One in billion DNA match links teenager to sisters' murder in Kingsbury, court told

Handout still from CCTV footage dated 6/6/2020, timed at 0111, which has been shown to the jury at t

Bibaa Henry and Nicole Smallman taken from Bibaa's phone. - Credit: PA

A one in a billion DNA match linked a teenager to the brutal murder of two sisters in a Kingsbury park, a court has heard. 

Danyal Hussein, 19, is on trial at the Old Bailey accused of stabbing to death Bibaa Henry, 46, and Nicole Smallman, 27, in the early hours of June 6 last year.

The sisters’ bodies were discovered concealed in bushes near to where they had been celebrating Ms Henry’s birthday on Friday, June 5.

They were both reported to police as missing late on the Saturday when they did not return home, before they were discovered on Sunday by Ms Smallman's distraught boyfriend.

On Tuesday (June 22), DNA expert Saran Khera told jurors that she had taken samples from the scene at Fryent Country Park on June 8 last year.

She considered how an assailant had got into the copse area where the women were found, before taking samples to test for DNA.

With the assistance of white light sourcing, bloodstaining was identified on a branch and on a leaf near Ms Henry’s foot, the court heard.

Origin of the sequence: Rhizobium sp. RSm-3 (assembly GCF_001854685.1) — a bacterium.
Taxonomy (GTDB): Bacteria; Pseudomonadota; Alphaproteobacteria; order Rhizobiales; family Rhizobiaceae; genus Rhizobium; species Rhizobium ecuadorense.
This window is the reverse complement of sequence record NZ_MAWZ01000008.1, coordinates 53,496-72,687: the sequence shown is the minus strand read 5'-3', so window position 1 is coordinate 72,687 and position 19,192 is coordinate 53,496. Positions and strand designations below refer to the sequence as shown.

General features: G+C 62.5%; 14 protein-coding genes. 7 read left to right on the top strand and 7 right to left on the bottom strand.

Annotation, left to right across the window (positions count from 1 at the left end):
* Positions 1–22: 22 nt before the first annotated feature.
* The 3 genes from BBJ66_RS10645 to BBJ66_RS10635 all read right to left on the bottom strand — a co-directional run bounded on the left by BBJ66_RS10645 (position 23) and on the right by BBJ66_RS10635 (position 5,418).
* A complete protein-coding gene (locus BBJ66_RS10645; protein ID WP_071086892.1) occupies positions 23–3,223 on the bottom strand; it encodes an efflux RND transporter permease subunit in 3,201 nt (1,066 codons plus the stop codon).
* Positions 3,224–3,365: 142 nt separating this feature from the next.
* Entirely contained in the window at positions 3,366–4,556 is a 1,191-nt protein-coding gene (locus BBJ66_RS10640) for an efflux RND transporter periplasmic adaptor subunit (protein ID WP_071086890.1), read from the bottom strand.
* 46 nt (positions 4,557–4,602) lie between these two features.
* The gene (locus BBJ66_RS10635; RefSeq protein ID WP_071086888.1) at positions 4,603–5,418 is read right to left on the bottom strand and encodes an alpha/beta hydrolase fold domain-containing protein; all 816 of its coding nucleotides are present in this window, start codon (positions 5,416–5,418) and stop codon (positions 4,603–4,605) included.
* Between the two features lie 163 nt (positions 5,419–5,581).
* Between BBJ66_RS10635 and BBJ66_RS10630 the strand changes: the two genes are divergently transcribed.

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Tests revealed DNA a billion times more likely to have originated from Hussein than someone else, the jury was told.

Ms Khera went on to take targeted samples from the victims’ bodies, having observed that they appeared to have been dragged by their feet.

Hussein’s DNA was allegedly identified on swabs from Ms Smallman’s right boot.
Further alleged matches to the defendant were found on Ms Henry’s left trainer and the right ankle area of her leggings, the court heard.

Dripped blood on Ms Henry’s left hand was also linked to Hussein, the witness said.
Ms Khera described bloodstains on a knife retrieved from grass.

DNA from Ms Smallman and the defendant were allegedly identified on the weapon.
Swabs from the knife produced a complete DNA profile making it at least a billion times more likely to have originated from Hussein than from an unknown unrelated individual, the witness said.

DNA testing also linked the defendant to blood spots on the ground and bottles of tonic water, Prosecco and rose wine, the court was told.

Hussein, of Guy Barnett Grove, Blackheath, denies double murder and possessing a knife.

The trial continues. Additional reporting by PA.